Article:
The tamko valley looks great. No doubt is easier than cutting the whole valley. But not faster i wouldn't say. I use california/ western valley (Cut one side) and keep nails, laps and quality behind every nail. 18 years of roofing and only 3 leaks... ever. Use whatever valley you like. I think i have it figured out the way i like it.
Ice and water is code in some places, I put it where it needs to be and I can see that you're from Alabama in the north we have ice problems and if you've ever torn off a frozen roof, the kind where you shovel 2 feet of snow off of before you can even start ripping, or just done a few snow and ice removal calls, you'd know that ice can back up even on steep slopes.

However, I prefer the closed cut valleys to the "tamko" style.
 

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I had an insurance adjuster this week tell me he was a contractor for 25 years and then an adjuster for 20 years. He said a few things that seemed a little strange.

#1. There are no good roofers.
#2. There are no organic shingles there are just asphalt and fiberglass shingles.
#3. Why would you go on a roofing forum on the internet with all that porn?

Should have just pushed him off and put him out of his misery!!!

BTW, yes he denied the roof.
 

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Aoscar, from what I have read, 21gun's reply is pure ignorance and arrogance.

There are very few here who do their own work and can actually claim "quality"........
Hey pal... if i rubbed you the wrong way, my apolog's.... but i certainly have the experience and quality you speak of...and i do all my own work.

I guess you have your opinion too, and youre entitled and all, but the name calling isnt needed.

I feel that tamko vallies are just flat out short cuts... and i think using them makes a fella lazy. But i do think it's a good way to reduce waste, lessen cut thru to bottom layer, and save all that winter cutting...

I dont see how it's any better than a cut valley....except that there's no dog ears to worry about. a PERFECT CUT VALLEY INSTALLED CORRECTLY...can leak if dog ears arent cut....but then... it wouldnt be installed correctly.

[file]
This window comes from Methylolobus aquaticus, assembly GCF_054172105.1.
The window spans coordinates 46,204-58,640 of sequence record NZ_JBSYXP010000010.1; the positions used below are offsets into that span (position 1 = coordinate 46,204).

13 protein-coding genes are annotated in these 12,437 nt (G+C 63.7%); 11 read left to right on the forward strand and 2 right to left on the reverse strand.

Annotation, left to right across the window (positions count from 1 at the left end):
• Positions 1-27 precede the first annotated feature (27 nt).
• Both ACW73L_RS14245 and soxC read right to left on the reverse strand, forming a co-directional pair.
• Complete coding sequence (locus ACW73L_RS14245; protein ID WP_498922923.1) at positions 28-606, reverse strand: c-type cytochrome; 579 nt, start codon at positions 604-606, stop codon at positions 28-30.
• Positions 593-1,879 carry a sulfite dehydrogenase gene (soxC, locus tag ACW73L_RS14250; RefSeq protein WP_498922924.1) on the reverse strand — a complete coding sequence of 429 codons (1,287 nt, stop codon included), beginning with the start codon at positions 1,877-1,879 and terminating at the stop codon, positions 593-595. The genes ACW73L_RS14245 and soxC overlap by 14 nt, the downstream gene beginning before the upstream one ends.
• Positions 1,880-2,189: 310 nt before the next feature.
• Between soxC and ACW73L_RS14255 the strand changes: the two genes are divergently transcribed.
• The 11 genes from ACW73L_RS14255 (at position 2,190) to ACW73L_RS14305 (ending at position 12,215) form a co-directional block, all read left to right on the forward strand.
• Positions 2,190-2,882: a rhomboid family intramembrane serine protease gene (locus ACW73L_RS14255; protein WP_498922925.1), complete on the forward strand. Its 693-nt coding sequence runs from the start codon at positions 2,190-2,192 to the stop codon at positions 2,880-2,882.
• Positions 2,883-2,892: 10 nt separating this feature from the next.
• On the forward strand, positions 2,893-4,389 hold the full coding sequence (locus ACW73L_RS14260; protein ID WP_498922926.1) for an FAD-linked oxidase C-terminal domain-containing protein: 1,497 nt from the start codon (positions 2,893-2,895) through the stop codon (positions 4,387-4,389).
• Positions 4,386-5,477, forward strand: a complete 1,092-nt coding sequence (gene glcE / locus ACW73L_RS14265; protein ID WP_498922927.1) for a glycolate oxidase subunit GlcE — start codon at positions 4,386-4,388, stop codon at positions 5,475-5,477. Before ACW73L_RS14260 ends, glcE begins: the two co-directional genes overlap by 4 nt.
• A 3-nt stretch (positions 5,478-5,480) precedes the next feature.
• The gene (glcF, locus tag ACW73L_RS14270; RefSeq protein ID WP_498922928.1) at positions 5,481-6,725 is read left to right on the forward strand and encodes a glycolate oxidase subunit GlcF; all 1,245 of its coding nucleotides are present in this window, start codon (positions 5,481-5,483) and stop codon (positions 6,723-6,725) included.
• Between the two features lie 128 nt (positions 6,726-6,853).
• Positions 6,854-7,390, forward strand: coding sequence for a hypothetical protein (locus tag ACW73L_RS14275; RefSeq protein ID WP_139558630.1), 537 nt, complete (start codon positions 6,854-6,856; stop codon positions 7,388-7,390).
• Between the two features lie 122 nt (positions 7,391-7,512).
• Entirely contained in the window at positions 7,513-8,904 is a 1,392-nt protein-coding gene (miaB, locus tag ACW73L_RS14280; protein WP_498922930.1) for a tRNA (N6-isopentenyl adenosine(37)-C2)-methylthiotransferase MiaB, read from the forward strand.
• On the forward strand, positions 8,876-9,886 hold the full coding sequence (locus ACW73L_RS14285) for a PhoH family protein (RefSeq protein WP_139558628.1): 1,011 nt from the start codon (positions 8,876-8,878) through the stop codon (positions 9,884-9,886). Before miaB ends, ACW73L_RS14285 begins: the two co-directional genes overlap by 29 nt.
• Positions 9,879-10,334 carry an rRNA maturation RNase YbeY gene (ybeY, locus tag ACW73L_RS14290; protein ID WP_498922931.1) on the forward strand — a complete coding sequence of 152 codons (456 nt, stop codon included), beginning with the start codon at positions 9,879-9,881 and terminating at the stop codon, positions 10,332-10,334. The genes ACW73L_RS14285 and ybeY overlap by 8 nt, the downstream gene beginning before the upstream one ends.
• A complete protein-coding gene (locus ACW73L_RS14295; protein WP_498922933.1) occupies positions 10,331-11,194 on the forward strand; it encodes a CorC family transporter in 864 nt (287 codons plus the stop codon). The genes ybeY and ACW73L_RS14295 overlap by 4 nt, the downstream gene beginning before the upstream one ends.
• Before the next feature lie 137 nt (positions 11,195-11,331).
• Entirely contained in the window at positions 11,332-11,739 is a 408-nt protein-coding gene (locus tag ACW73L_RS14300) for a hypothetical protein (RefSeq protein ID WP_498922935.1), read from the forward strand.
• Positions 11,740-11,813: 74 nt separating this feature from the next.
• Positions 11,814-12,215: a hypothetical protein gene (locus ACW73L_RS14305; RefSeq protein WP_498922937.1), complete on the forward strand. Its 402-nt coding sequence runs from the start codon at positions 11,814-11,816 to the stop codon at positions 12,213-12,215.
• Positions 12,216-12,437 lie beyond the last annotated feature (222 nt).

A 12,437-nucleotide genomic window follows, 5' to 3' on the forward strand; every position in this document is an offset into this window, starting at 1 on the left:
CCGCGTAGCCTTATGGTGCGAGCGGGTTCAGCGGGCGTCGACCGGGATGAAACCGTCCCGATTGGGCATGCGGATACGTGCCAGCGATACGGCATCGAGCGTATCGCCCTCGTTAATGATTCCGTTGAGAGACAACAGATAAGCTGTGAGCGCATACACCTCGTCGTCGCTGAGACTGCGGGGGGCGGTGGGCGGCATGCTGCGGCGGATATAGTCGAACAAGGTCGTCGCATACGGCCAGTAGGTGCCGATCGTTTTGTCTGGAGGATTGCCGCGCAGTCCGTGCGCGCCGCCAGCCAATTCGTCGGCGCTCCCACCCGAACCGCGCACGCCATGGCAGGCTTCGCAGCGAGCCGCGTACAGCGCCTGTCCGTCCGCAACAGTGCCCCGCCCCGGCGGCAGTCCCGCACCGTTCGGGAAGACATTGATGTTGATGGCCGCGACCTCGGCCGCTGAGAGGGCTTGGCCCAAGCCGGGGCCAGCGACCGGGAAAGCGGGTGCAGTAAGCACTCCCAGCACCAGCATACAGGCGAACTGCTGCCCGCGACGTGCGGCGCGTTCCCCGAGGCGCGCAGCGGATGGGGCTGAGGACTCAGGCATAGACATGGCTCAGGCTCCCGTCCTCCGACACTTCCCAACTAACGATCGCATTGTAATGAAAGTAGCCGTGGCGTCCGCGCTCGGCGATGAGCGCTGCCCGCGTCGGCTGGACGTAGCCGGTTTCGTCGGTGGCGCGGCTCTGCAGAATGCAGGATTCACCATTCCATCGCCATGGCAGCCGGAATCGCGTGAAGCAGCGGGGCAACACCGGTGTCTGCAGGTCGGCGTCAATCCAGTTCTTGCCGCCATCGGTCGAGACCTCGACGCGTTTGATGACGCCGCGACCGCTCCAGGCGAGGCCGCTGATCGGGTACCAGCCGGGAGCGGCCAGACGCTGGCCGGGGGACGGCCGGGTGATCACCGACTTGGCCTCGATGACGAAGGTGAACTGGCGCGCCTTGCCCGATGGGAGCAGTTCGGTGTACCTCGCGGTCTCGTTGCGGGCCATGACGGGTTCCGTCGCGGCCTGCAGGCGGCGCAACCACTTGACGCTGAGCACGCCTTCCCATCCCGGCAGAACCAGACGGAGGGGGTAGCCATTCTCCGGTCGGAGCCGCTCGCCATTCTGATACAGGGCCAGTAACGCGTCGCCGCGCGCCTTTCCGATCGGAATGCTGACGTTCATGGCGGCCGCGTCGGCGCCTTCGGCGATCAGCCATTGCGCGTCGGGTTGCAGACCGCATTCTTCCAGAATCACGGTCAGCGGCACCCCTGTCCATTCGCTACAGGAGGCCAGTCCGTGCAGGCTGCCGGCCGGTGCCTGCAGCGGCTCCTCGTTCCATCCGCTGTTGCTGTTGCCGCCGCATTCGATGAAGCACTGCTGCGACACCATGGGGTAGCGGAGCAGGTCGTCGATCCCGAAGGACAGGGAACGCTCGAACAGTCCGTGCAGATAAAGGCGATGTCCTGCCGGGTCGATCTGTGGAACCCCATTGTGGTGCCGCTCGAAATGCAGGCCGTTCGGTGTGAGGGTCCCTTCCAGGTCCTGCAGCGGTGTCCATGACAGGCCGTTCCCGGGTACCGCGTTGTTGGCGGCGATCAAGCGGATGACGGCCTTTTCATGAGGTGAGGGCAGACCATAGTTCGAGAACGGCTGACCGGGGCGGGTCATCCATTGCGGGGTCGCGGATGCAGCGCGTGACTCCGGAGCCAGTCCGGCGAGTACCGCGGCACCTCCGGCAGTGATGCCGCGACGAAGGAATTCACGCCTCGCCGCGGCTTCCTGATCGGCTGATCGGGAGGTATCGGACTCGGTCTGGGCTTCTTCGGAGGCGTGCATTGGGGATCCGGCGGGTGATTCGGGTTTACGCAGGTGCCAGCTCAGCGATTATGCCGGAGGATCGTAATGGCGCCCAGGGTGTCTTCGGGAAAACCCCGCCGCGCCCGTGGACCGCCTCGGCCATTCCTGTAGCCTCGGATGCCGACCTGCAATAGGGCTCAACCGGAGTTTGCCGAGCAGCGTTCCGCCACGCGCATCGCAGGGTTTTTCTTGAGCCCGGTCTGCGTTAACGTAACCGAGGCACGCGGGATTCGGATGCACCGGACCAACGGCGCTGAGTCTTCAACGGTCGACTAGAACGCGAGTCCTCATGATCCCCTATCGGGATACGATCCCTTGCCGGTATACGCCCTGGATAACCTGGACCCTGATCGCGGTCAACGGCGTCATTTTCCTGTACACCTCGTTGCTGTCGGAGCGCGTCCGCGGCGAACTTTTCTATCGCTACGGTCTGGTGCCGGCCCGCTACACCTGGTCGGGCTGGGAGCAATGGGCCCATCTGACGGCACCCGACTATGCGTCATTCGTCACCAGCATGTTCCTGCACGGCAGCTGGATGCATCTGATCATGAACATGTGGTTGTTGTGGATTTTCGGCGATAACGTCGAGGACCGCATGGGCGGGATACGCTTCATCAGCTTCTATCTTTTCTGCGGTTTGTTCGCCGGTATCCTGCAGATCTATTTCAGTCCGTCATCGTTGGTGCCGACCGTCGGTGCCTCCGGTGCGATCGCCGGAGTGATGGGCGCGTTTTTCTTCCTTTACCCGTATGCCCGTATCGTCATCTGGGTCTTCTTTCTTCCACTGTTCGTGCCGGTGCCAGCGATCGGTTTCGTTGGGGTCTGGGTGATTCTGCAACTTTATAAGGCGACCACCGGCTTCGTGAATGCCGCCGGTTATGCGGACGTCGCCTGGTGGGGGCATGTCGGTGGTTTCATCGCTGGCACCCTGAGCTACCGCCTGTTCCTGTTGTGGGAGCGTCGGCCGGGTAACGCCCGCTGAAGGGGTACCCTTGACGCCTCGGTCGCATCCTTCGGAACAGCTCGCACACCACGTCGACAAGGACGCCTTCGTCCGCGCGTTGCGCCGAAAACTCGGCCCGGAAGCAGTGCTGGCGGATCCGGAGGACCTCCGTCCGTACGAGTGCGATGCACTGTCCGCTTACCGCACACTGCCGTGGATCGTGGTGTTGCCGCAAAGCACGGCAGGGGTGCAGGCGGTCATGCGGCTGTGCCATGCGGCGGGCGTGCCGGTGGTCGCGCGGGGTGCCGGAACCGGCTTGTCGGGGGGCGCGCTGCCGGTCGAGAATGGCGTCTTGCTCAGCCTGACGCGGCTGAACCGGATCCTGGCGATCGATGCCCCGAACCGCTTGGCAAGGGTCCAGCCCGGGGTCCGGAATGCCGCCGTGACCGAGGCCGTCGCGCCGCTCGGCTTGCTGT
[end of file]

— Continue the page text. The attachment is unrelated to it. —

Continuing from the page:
The only reason we're talking about this method is it sounds easier and is worth looking to some pros for opinions. I consider my self a pro and you should too, just so ya know... you're in the presence of a great roofer, with a great reputation. I am a shingle roofing pro. Dont ask me about anything on any other type of roof... cause i'll have to lie to ya... just know shingles....

I think a tamko valley is fine if a guy knows where to nail it. It'll proball go 30 years like a closed valley. But i guess i'm just hard headed and think tamko created this method to help roofers out....and to help cover their own butts. I personally wont be using any tamko valleys anytime soon. I like my way.... and i think it's faster... for me. Home House Property Building Architecture


Put an arrogant and ignorant roofer on this 4 layer t/o redeck with 3 curved porches and a half cone hip turret? Nah, dont think so buddy...i got a lil experience with these things...And i give 10 year labor warranty,,, you?
 

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cool, your endorsement means a lot! Is it as efficient as I'm hoping? The article shows to roof cement the soldier course, is that necessary?
U should always cement the cut side of valleys. Tamko valleys leave a hump when the shingles seal, and are not warrantied by GAF/Elk or Certainteed. Cut valley is the way to go. just place some wrappers under the shingles before they seal and cut them at the end of the day.
 

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Here is a pic of the valley on my home. It faces Northwest and fills with plenty of ice and snow. Just got an inch of rain last night (that's why it's wet). Never had a leak with this method.




That's I&W, then 24" W valley...........
 

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.............
I feel that tamko vallies are just flat out short cuts... and i think using them makes a fella lazy. But i do think it's a good way to reduce waste, lessen cut thru to bottom layer, and save all that winter cutting...
I dont see how it's any better than a cut valley....except that there's no dog ears to worry about. a PERFECT CUT VALLEY INSTALLED CORRECTLY...can leak if dog ears arent cut....but then... it wouldnt be installed correctly.
...........
At my age, I'm looking to find
something that works that I can
get subs to do, and do consistently.
I can't tell you how rare it is to
find some one who can do a valley
the way I learned.
I've even tried to teach guys
who seemed to have a spark
of intelligence, but it seems production
takes precedence over proper methods,
and who wants to hear how the
old geezers work anyway. :laughing:
This method works, and I can see
whether it's going on right
before, during, and after. :thumbsup:
 

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Here is a pic of the valley on my home. It faces Northwest and fills with plenty of ice and snow. Just got an inch of rain last night (that's why it's wet). Never had a leak with this method.




That's I&W, then 24" W valley...........
Go up on the roof after your next rain and carefully lift a few of those valley shingles touching the metal and you'll find water under them because there's no water flow channel between the center off the valley and the end of the shingles.
Any thing that holds water 'even in small amounts' will decrease the life span of the shingle and any metal including copper will dry rot if left exposed to setting water.
Even a 1" channel on either side of center is acceptable,1 1/2" at the top and 2" at the bottom is better.

Post a pic of the same area in 5 years and you'll see what I mean.